And it tends to be the retailers that were quick to embrace mobile technologies – such as local search or a mobile optimised site - that have continued to thrive and stay in tune with consumer behaviours.
For example, the new Econsultancy Multichannel Retail Survey shows that 44% of smartphone owners have used their mobile to find details about a retailer (e.g. nearest outlet or opening times), up from 32% in 2012.
But as we’ve previously seen, many businesses are failing to take advantage of the opportunities afforded by the increase in mobile search.
Mobile search is an unavoidable part of digital marketing as if brands don't adapt to consumer behaviour then they risk becoming sidelined if their competitors are faster to react.
Google has already predicted that mobile search will overtake desktop in the next few years, so businesses should really already have a mobile search strategy in place.
But don't just take Google's word for it. Here are 30 compelling mobile search stats to help make up your mind...
Restaurants and food outlets are among the businesses that stand to benefit most from the boom in mobile search, as dining out is often an impulse decision made while on-the-go.
In a recent survey of nearly 1,500 smartphone users by SinglePlatform, 81% of consumers reported that they searched for a restaurant in the past six months using a mobile app, while 92% did so through the mobile web.
Furthermore, three-quarters of the consumers who searched for a restaurant with a mobile phone chose a restaurant based on search results.
Off the back of these findings, here are seven ways in which restaurants can take advantage of mobile...
If you don’t implement a planned migration there’s a risk you could be wasting budget and not getting the most out of your search advertising.
For those advertisers who remain unsure: the essence of enhanced campaigns is that instead of advertisers having to duplicate their effort by managing multiple campaigns in order to target individual devices (desktops, tablets and smartphones), Google has introduced a streamlined format to manage multi device targeting within a single campaign.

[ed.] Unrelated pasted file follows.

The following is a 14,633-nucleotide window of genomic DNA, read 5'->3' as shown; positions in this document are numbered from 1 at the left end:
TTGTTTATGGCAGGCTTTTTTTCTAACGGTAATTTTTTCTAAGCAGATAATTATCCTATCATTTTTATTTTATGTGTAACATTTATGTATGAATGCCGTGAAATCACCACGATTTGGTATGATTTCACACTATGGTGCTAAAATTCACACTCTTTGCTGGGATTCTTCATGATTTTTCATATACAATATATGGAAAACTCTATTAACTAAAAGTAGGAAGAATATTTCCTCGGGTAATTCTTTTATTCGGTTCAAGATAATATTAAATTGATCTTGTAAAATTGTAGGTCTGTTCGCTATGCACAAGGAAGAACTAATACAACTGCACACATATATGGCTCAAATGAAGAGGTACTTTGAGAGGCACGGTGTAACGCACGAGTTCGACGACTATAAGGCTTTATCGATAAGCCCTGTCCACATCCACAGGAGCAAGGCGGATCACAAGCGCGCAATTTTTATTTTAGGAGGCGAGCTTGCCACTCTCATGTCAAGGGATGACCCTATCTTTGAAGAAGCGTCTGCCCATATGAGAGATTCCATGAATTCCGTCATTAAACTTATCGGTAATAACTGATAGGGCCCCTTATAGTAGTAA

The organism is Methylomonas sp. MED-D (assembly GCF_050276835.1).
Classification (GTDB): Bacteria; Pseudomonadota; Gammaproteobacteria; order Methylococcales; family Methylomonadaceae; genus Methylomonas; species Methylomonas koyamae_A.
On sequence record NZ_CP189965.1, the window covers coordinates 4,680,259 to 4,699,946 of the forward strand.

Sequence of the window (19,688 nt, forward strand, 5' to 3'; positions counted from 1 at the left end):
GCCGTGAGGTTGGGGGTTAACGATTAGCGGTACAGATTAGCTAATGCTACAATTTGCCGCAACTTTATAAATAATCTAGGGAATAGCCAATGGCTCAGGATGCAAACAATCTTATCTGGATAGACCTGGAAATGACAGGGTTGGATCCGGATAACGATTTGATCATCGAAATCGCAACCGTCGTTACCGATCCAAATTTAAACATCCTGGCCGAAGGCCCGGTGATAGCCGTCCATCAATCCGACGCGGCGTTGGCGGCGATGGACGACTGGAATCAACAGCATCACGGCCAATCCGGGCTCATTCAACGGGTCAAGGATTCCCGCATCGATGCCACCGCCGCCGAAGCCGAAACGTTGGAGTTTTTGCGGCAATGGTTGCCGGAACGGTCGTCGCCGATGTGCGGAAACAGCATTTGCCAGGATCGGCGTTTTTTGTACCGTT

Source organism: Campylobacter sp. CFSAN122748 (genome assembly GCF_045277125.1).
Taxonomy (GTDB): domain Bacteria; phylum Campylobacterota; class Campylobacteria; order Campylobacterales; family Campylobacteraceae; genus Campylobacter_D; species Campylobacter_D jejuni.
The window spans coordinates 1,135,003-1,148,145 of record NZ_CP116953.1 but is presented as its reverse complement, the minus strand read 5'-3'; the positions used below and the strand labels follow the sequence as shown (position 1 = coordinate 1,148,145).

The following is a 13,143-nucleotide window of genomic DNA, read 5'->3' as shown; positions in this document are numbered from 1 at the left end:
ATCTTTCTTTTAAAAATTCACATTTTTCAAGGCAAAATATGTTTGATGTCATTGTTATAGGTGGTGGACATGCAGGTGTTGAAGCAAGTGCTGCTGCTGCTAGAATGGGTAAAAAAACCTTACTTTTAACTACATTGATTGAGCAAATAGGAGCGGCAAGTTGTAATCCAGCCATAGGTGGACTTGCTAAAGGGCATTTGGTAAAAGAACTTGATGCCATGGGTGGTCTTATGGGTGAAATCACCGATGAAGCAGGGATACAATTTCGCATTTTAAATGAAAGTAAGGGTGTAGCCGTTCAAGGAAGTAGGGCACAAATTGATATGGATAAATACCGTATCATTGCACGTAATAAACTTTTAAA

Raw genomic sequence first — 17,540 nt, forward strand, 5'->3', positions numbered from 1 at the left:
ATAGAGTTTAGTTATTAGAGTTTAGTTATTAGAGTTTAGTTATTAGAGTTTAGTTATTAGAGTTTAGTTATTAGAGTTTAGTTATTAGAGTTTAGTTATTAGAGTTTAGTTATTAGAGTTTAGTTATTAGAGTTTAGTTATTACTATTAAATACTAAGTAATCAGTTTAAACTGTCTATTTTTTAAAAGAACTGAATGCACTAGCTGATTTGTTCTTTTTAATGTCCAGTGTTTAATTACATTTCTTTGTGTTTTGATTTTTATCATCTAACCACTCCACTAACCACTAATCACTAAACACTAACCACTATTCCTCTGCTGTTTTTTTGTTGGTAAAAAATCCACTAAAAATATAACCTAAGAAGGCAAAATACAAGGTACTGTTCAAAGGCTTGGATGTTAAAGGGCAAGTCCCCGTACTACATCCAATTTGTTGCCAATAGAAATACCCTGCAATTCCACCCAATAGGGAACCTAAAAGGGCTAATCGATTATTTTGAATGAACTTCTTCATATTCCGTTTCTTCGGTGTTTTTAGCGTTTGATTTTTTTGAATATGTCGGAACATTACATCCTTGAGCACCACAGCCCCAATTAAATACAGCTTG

Here are some of the most interesting digital marketing stats we've seen this week.
Stats include the best features to include in mobile apps, marketing budgets, mobile search, Google Analytics and the rise of Google+.
For more digital marketing stats, check out our Internet Statistics Compendium.
Mobile search is an increasingly important area for ecommerce businesses as Google has stated that mobile queries are likely to overtake desktop queries by next year.
And new data from Covario shows that the level of investment in mobile paid search is slowly catching up with consumer behaviour.
On a global basis mobile search advertising accounted for 16% of total spend in Q2, of which 10% was spent on tablet and 6% on smartphone.
This represents an increase of 39% compared to Q1 2013 and a massive 132% increase year-on-year.
CPC prices varied significantly depending on the mobile platform. CPCs on smartphones remained at a 40% discount to desktop CPCs, but have increased nearly every quarter for the last five quarters – with the exception of Q4 2012.
Email and search are the most popular smartphone activities behind making phone calls, according to data included in our new Mobile Commerce Compendium.
When asked which tasks they had carried out in the past week, three-quarters of smartphone owners (74%) said email while just over two-thirds (67%) said search.
This again highlights the importance of mobile search, which is predicted to overtake desktop search next year, and shows that brands can no longer afford to ignore the opportunity it presents.